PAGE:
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French hostage in Iraq pleads for help
Updated: 2005-03-01 21:06

BAGHDAD - Kidnapped French journalist Florence Aubenas, taken hostage with her driver in Baghdad more than seven weeks ago, made a desperate appeal for help in a video tape released by Iraqi insurgents Tuesday.

A frame grab taken from a video tape released by insurgents March 1, 2005, shows kidnapped French journalist Florence Aubenas at an undisclosed location. [Reuters]
"My name is Florence Aubenas. I'm French. I'm a journalist with Liberation," she said on the undated tape, speaking in broken English and apparently distraught and exhausted.

"My health is very bad. I'm very bad psychologically also," she said, staring at the camera intently. Dressed in a gray sweatshirt and black trousers, she sat with her knees drawn up to her chest in front of a dark red background.

The tape underlined Iraq's desperate security situation a day after a suicide bomber killed 125 people south of Baghdad in the single deadliest attack since Saddam Hussein's fall.

The tape is the first of Aubenas to be released since she and her Iraqi driver Hussein Hanun al-Saadi were seized in Baghdad on Jan. 5, and the first indication that she at least is alive. The driver does not appear in the tape.

Looking frail, Aubenas sounded desperate and appealed for help to a French parliamentarian.

"I ask particularly for the help of the French deputy Didier Julia. Help me Mr. Julia, help me. It's urgent," she said.

Julia, a member of the lower house of parliament from President Jacques Chirac's conservative UMP party, came to Iraq last September on a freelance effort to try to secure the release of two other kidnapped French journalists.

The effort failed and the government denied it had approved his intervention. When the journalists Christian Chesnot and Georges Malbrunot were finally released in December after four months in captivity, they criticized Julia's mission.

The foreign editor of Liberation, Francois Sergent, said: "It is both what we feared and what we hoped for," explaining that he had not seen the video.

"It is a sign that they are alive, of course, but we also feared this because the hostages are being held in conditions that make the pictures terrible to see."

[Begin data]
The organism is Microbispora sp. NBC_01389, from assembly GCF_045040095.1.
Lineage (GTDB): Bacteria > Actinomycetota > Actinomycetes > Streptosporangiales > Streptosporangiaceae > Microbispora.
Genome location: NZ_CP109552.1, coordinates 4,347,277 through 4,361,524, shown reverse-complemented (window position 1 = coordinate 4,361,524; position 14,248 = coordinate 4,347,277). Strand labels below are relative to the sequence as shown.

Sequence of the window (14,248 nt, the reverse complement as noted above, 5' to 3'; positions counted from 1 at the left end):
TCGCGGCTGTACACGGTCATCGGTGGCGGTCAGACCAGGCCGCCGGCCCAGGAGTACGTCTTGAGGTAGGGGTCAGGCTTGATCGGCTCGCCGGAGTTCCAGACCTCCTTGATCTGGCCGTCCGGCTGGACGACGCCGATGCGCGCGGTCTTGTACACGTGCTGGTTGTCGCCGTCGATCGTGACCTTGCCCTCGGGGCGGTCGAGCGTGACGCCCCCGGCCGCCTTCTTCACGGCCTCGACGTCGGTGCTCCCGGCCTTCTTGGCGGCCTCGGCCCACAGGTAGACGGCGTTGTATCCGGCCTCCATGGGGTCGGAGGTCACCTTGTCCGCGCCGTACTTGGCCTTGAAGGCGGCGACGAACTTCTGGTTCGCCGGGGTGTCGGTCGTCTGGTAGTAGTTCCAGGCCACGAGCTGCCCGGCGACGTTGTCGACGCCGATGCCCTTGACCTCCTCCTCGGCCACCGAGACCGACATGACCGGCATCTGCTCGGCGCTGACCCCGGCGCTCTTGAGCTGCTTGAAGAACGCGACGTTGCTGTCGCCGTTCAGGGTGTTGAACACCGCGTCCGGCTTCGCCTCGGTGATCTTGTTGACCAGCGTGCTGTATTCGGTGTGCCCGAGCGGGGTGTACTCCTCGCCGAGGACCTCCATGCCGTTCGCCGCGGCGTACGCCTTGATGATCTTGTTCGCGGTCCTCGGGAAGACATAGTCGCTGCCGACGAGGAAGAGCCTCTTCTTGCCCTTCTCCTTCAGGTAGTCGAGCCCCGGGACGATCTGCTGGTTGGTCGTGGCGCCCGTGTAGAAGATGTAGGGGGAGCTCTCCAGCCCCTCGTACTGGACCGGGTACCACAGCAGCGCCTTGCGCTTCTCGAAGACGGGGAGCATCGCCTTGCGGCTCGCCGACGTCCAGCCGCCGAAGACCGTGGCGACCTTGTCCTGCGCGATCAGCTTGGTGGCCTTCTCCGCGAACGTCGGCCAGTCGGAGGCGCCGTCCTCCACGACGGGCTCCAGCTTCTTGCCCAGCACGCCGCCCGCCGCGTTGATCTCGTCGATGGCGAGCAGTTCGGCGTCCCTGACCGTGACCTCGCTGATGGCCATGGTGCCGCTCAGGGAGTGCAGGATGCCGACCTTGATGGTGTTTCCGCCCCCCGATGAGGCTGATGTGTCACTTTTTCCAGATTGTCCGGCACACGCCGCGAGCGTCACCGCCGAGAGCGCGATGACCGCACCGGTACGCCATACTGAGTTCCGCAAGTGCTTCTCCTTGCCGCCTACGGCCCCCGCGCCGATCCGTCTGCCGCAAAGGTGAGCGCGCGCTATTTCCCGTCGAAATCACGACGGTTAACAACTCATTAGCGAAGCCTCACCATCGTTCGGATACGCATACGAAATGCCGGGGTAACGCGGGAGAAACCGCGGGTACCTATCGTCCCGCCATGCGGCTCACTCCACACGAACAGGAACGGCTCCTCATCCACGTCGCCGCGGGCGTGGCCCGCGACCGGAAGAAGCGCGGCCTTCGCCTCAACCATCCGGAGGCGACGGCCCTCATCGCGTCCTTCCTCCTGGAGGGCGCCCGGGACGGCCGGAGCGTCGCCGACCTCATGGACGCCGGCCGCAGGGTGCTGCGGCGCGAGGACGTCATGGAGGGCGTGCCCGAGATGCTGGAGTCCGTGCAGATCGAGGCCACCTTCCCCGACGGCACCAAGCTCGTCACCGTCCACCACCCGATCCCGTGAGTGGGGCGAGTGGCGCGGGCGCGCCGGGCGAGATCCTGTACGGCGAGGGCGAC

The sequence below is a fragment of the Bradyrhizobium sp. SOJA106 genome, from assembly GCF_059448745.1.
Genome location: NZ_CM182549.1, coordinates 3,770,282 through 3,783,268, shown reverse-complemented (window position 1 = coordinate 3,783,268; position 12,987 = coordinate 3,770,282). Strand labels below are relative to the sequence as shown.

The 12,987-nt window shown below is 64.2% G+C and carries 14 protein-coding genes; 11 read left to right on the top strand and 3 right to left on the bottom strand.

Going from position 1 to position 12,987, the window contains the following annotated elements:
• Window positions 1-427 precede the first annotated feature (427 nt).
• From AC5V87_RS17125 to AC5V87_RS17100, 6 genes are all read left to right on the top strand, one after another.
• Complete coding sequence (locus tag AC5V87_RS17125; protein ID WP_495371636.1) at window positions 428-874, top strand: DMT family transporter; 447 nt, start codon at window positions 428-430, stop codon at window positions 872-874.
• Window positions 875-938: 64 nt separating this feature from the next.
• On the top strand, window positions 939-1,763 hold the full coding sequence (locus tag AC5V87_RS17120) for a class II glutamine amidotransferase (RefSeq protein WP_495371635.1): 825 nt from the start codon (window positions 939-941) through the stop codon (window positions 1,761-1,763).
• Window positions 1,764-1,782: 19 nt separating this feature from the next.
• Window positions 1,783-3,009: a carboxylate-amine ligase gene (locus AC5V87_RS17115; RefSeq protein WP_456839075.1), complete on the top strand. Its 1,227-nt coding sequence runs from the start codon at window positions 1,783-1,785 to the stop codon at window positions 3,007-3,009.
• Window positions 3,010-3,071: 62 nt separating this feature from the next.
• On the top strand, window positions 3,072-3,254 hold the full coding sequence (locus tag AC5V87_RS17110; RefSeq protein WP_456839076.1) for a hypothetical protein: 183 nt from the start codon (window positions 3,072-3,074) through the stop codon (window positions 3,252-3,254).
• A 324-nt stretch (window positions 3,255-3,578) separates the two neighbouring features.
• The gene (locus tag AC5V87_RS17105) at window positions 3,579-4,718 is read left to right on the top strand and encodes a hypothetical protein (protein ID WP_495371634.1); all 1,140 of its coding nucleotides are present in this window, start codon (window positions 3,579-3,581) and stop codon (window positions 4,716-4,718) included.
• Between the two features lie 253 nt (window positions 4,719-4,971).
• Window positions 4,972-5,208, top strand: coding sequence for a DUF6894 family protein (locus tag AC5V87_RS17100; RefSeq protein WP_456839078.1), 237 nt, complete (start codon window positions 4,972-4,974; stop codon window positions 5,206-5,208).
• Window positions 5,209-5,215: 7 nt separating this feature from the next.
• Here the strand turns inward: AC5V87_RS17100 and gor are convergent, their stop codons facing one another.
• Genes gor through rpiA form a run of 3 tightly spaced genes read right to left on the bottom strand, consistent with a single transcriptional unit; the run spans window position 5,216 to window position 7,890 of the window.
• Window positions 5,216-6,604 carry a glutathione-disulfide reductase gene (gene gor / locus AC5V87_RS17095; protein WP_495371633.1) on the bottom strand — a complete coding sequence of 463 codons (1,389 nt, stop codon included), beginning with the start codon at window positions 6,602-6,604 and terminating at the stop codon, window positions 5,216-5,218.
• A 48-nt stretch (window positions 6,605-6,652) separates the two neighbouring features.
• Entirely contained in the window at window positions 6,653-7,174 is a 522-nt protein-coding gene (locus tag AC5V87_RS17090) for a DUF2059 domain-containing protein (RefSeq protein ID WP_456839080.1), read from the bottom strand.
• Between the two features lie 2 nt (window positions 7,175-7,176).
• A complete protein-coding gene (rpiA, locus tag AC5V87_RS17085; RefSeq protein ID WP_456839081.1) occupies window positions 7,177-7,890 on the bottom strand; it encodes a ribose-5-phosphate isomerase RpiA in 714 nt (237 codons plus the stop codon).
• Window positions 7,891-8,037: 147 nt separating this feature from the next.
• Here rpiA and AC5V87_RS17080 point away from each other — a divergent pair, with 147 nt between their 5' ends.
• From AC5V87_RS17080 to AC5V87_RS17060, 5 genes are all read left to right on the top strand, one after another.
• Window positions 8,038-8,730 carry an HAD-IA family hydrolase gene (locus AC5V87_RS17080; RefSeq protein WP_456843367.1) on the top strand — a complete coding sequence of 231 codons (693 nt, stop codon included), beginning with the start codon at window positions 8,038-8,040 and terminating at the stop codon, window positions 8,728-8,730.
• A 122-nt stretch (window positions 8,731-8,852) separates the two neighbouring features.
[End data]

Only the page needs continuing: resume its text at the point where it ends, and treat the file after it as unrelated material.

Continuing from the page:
Aubenas is one of two female journalists being held. Italian Giuliana Sgrena, a reporter for Rome daily Il Manifesto, was abducted early last month as she conducted interviews in Baghdad. A tape of her pleading for her life was released nearly two weeks ago, but no word has been heard since.

Aubenas, who appeared from the tape to have lost weight while in captivity, was believed to have been snatched from her car shortly after leaving her central Baghdad hotel.

Her plight underscored the security crisis facing Iraq, where a new post-election government that has yet to be formed faces suicide bombings, shootings and kidnappings in an insurgency that shows no signs of easing after nearly two years.

Monday, a suicide bomber detonated his vehicle near a crowd of people seeking jobs in the southern town of Hilla, killing 125 people and wounded 130.

Police have opened an investigation into the attack in the largely Shi'ite Muslim town, but said no arrests had been made.

Residents of the impoverished town began burying the dead. Wooden coffins were put on top of cars.

"Is this jihad (holy war)?" asked one angry man, referring to Arab Muslim militants fighting in Iraq. "This is not holy war. This is the work of infidels."

A man stood weeping at the morgue. An infant who was killed in the blast lay on the floor. "He was hit in the back of the neck by shrapnel," said a man.

Iraqi and U.S. officials had hoped the Jan. 30 elections, which witnessed a big turnout in most of Iraq, would help lead to an easing of the violence that has become routine.

But insurgents have kept up attacks while politicians horse trade over who will fill the top government jobs. Officials say Sunni insurgents are trying to ignite a civil war with attacks like the one in Hilla.


Aubenas is at least the third French journalist to be kidnapped in Iraq, where more than 130 foreigners have been seized over the past 18 months. Hundreds of Iraqis have also been kidnapped for ransom over the same period.

In Paris, parliamentarian Julia told Reuters he was checking with the head of a parliamentary commission to see whether he could respond to Aubenas' plea for help. Since an investigation is under way into his intervention over Malbrunot and Chesnot it was not clear whether he would be allowed to do so.

"The government has known for a month where she is. If the ministers are incapable of doing anything, what do you want me to do?" he said by telephone. He gave no explanation of what he meant by saying the government knew where Aubenas was.

French Foreign Minister Michel Barnier said in London: "We need to check this cassette very carefully. We will take all the measures that we consider useful. We will spare no effort."

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